How To Develop An Impassable Guard
Click the links below to jump straight to a section…
Go to Video 1: 5 Essential Guard Retention Concepts
Go to Video 2: The Squashing Drill
Go to Video 3: The Stepping Drill
Go to Video 4: Real World Retention Example
If you develop an impassible guard, you’ll never have to worry about escaping bad positions. I know that’s a bold statement, but let me explain further and hopefully, you’ll understand what I mean.
Firstly, let’s start by defining what I mean by a bad position. I’m not talking about these fancy leg entanglements that have become common, although the concepts covered later will help defend them too. What I’m talking about are the traditional positions you’d hate to find yourself in if you were fighting a 300-pound gorilla (i.e. side control, mount, and back).
If you think about how you end up in those positions, there are only a few circumstances you will end up in a bad position. You’ll end up with a bad position if your opponent passes, if you get swept or taken down, and from a failed submission.
In any of those situations, an impassable guard will stop your opponent progressing.
It’s pretty obvious why an impassible guard would stop your opponents passing, but in either a takedown, sweep, or failed submission, you can usually to scramble back to your guard.
If you look at you’re training from this standpoint, it makes far more sense to focus your training on guard playing or guard passing. After all, the top or bottom of guard is where you’ll spend 90% of your time.
So now we’ve established why you absolutely, positively want to develop an impassible guard, it’s time to look at how you can develop one.
5 Essential Guard Retention Concepts
During your Jiu Jitsu career, you’ll encounter hundreds of different guard passing situations. You’ll meet speed passers, pressure passers, passers who jump, and everything inbetween.
However, regardless of how your opponent is trying to pass, there are a few essential guard retention concepts that apply to all passes. The video below outlines five of the most important.
Just to recap, here are the five concepts:
- Hide the hip to armpit space – become the egg!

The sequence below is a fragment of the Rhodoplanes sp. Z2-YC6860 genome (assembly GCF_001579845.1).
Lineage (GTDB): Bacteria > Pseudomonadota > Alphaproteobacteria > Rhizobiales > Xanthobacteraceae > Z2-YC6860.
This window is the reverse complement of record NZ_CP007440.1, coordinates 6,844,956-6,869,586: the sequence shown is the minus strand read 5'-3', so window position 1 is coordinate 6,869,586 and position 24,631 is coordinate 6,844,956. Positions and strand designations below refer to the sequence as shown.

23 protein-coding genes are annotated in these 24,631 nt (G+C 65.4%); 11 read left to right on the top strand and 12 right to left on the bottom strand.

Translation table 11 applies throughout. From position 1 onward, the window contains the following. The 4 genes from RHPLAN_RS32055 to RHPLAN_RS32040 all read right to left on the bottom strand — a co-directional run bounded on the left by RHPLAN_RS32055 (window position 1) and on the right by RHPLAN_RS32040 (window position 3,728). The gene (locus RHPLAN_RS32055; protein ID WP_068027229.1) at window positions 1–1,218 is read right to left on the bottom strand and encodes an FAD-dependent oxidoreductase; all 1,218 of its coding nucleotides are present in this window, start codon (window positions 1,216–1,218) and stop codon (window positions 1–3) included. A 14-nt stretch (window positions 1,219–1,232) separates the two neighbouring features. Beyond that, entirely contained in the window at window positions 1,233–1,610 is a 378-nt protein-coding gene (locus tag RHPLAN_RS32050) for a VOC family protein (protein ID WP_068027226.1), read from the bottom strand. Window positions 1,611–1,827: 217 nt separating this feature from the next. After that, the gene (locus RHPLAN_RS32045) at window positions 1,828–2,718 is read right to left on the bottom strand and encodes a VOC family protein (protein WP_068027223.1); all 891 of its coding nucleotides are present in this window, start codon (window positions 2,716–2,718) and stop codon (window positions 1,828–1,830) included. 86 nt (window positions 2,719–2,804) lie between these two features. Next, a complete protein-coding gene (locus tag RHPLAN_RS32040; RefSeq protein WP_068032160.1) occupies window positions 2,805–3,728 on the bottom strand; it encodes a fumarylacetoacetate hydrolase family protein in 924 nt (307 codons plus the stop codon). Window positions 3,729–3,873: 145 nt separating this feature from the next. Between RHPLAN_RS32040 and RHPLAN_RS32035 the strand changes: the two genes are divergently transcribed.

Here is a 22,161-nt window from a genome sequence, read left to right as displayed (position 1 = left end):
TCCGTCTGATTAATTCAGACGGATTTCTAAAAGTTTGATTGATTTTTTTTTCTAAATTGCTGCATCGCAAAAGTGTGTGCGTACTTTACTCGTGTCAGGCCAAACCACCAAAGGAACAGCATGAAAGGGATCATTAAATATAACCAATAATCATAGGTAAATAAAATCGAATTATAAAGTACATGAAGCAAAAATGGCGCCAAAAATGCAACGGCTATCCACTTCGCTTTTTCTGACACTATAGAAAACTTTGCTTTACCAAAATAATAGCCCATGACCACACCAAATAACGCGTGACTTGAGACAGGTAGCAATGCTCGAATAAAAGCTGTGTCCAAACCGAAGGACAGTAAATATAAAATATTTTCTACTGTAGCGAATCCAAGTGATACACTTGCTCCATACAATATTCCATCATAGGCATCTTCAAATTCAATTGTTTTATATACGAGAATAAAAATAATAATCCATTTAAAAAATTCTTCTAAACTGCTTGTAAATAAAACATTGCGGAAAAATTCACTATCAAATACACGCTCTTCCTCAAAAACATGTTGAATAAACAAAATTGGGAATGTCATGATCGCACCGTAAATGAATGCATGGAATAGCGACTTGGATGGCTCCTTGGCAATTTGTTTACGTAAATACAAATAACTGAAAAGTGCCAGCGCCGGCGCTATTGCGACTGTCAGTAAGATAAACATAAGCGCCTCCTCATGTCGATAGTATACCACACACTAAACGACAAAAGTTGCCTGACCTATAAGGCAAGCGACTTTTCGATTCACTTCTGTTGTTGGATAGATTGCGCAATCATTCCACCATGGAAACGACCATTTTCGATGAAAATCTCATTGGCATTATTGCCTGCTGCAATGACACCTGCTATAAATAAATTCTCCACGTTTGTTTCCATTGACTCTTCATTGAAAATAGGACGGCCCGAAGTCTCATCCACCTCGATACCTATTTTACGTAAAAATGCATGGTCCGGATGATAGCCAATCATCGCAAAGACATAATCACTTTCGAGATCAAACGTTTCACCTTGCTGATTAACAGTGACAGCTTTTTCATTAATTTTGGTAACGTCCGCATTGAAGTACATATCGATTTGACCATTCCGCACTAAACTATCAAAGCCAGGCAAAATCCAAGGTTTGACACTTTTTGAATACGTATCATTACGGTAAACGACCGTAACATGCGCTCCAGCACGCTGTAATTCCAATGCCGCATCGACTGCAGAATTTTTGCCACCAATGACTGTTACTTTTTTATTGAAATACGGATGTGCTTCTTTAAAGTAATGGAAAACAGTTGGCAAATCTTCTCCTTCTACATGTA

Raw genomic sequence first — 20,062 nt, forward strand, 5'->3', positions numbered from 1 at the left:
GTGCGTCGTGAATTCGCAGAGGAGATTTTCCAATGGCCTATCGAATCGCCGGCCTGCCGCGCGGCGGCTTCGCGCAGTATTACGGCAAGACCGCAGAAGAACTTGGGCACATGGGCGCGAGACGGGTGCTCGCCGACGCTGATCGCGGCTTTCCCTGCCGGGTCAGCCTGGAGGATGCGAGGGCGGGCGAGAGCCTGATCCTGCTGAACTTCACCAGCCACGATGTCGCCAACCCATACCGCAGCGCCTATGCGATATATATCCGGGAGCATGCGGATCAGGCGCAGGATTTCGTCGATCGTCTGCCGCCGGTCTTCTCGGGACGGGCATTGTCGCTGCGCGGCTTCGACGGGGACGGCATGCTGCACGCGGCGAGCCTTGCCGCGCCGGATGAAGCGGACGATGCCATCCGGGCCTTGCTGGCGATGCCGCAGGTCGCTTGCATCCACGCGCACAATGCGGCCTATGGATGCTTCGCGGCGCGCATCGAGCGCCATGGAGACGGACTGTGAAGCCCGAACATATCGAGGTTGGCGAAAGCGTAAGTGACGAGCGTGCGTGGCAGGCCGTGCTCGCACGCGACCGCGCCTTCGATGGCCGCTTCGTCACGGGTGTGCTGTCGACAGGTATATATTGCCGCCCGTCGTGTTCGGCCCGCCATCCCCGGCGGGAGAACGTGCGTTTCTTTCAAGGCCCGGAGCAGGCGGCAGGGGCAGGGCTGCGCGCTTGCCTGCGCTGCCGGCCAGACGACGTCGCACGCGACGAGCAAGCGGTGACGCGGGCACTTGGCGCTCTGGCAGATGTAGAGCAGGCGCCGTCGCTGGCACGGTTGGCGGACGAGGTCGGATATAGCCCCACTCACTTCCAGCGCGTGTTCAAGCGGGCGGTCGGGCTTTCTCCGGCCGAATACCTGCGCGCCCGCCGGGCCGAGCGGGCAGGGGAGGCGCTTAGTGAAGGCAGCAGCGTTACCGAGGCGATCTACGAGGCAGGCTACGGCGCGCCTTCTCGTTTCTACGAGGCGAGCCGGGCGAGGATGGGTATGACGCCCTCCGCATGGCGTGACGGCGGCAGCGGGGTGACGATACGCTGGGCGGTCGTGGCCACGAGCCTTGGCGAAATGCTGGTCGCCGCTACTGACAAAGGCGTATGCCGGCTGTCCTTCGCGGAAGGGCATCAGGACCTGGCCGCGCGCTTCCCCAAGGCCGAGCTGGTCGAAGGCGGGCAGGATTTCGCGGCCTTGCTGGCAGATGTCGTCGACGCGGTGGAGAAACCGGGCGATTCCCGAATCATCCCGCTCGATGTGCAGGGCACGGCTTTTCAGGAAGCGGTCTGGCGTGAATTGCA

- Keep your guard wide.
- Get your opponent on your feet.
- Square your hips.
- Create layers of guard.
To help you develop these concepts, I want to share with you two drills we regularly use in our academy. These drills are simple, effective, and can be done very quickly, which makes them ideal to be used as a warm-up anytime you’re working your guard.
The Squashing Drill
The Squashing Drill is a great way to develop your ability to hide the hip/armpit space and keep your feet facing your opponent. The nice thing about this drill is you can also use it as a way to improve guard retention flexibility and core strength.
The Stepping Drill
The second guard retention drill is the Stepping Drill. As with the squashing drill, this drill reinforces hiding the hip/armpit space but also teaches you to square your hips and keep your guard wide.
Real World Retention Example
Talking about concepts and drills is great, but I wanted to give you an example of how you apply these ideas in the real world.
For our guard retention example, I choose one of the highest percentages passes in Jiu Jitsu; the Knee Slide. Whether you’ve been training 6 months or 6 years, you’ve probably encountered this killer pass.
Check out how you can apply these concepts to counter the knee slide in the video below:
Putting It All Together
Hopefully, this article has given you some idea of why developing killer guard retention is so beneficial, and some of the most essential concepts, but how should you start improving your guard retention?
The answer to that is simple; practice your guard retention every time you train.
Rather than playing your A-game next time you roll, sit to your butt the moment you slap hands and fist bump. Don’t worry about having grips or even being in a specific guard, and try to prevent your opponent from passing by using the ideas we discussed here.
Also, don’t worry about sweeping or submitting your opponent, that can be added later and will be much easier once you have developed your guard retention skills.
The first few times you do this, your training partner will probably pass your guard easily, but over time you’ll have more and more success retaining your guard.
Once you feel confident in your retention abilities against most people (regardless of age or skill level), start connecting your retention to guards, then sweeps and submissions.
This whole process could take several months or even a year, but you have time. Your goal should is to be a world class black belt, not a champion white belt, and guard retention is vital for that.
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